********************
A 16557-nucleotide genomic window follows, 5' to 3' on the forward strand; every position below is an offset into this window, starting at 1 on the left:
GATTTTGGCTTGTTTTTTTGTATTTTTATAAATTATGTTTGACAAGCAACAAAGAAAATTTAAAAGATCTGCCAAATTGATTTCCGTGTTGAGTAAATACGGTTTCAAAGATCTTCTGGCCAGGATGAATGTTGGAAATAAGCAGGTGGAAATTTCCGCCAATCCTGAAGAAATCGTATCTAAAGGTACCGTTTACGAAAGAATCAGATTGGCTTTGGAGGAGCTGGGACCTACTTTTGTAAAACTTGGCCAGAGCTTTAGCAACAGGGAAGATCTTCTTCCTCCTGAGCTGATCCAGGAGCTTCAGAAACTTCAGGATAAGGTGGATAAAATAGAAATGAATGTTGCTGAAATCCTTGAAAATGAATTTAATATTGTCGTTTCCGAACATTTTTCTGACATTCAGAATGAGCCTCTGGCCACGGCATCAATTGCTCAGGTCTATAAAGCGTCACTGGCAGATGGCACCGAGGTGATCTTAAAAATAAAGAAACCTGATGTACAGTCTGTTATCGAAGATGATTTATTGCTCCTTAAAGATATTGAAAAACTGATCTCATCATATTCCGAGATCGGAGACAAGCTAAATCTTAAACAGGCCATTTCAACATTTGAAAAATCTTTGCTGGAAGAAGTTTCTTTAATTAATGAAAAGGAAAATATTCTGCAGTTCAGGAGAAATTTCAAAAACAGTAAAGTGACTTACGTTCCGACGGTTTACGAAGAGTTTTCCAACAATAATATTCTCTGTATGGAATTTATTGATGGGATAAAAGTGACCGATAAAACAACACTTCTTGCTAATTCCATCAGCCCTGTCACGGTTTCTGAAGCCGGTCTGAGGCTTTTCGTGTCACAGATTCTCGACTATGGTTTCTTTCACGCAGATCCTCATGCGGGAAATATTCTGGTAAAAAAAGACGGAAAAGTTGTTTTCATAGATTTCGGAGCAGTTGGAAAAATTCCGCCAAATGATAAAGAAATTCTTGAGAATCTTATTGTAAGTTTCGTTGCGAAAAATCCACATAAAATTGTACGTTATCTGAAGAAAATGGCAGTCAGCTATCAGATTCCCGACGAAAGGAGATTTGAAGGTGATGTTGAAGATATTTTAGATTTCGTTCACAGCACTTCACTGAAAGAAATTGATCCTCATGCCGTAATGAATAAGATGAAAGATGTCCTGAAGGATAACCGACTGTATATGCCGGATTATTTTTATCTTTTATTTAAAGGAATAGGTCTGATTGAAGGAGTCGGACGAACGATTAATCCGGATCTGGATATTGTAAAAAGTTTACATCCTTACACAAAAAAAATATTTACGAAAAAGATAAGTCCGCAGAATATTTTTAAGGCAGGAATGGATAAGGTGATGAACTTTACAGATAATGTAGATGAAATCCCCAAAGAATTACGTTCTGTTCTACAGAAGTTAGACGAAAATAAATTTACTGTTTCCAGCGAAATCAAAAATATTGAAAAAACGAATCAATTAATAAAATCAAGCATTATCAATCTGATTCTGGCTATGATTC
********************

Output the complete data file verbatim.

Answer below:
A 16557-nucleotide genomic window follows, 5' to 3' on the forward strand; every position below is an offset into this window, starting at 1 on the left:
GATTTTGGCTTGTTTTTTTGTATTTTTATAAATTATGTTTGACAAGCAACAAAGAAAATTTAAAAGATCTGCCAAATTGATTTCCGTGTTGAGTAAATACGGTTTCAAAGATCTTCTGGCCAGGATGAATGTTGGAAATAAGCAGGTGGAAATTTCCGCCAATCCTGAAGAAATCGTATCTAAAGGTACCGTTTACGAAAGAATCAGATTGGCTTTGGAGGAGCTGGGACCTACTTTTGTAAAACTTGGCCAGAGCTTTAGCAACAGGGAAGATCTTCTTCCTCCTGAGCTGATCCAGGAGCTTCAGAAACTTCAGGATAAGGTGGATAAAATAGAAATGAATGTTGCTGAAATCCTTGAAAATGAATTTAATATTGTCGTTTCCGAACATTTTTCTGACATTCAGAATGAGCCTCTGGCCACGGCATCAATTGCTCAGGTCTATAAAGCGTCACTGGCAGATGGCACCGAGGTGATCTTAAAAATAAAGAAACCTGATGTACAGTCTGTTATCGAAGATGATTTATTGCTCCTTAAAGATATTGAAAAACTGATCTCATCATATTCCGAGATCGGAGACAAGCTAAATCTTAAACAGGCCATTTCAACATTTGAAAAATCTTTGCTGGAAGAAGTTTCTTTAATTAATGAAAAGGAAAATATTCTGCAGTTCAGGAGAAATTTCAAAAACAGTAAAGTGACTTACGTTCCGACGGTTTACGAAGAGTTTTCCAACAATAATATTCTCTGTATGGAATTTATTGATGGGATAAAAGTGACCGATAAAACAACACTTCTTGCTAATTCCATCAGCCCTGTCACGGTTTCTGAAGCCGGTCTGAGGCTTTTCGTGTCACAGATTCTCGACTATGGTTTCTTTCACGCAGATCCTCATGCGGGAAATATTCTGGTAAAAAAAGACGGAAAAGTTGTTTTCATAGATTTCGGAGCAGTTGGAAAAATTCCGCCAAATGATAAAGAAATTCTTGAGAATCTTATTGTAAGTTTCGTTGCGAAAAATCCACATAAAATTGTACGTTATCTGAAGAAAATGGCAGTCAGCTATCAGATTCCCGACGAAAGGAGATTTGAAGGTGATGTTGAAGATATTTTAGATTTCGTTCACAGCACTTCACTGAAAGAAATTGATCCTCATGCCGTAATGAATAAGATGAAAGATGTCCTGAAGGATAACCGACTGTATATGCCGGATTATTTTTATCTTTTATTTAAAGGAATAGGTCTGATTGAAGGAGTCGGACGAACGATTAATCCGGATCTGGATATTGTAAAAAGTTTACATCCTTACACAAAAAAAATATTTACGAAAAAGATAAGTCCGCAGAATATTTTTAAGGCAGGAATGGATAAGGTGATGAACTTTACAGATAATGTAGATGAAATCCCCAAAGAATTACGTTCTGTTCTACAGAAGTTAGACGAAAATAAATTTACTGTTTCCAGCGAAATCAAAAATATTGAAAAAACGAATCAATTAATAAAATCAAGCATTATCAATCTGATTCTGGCTATGATTC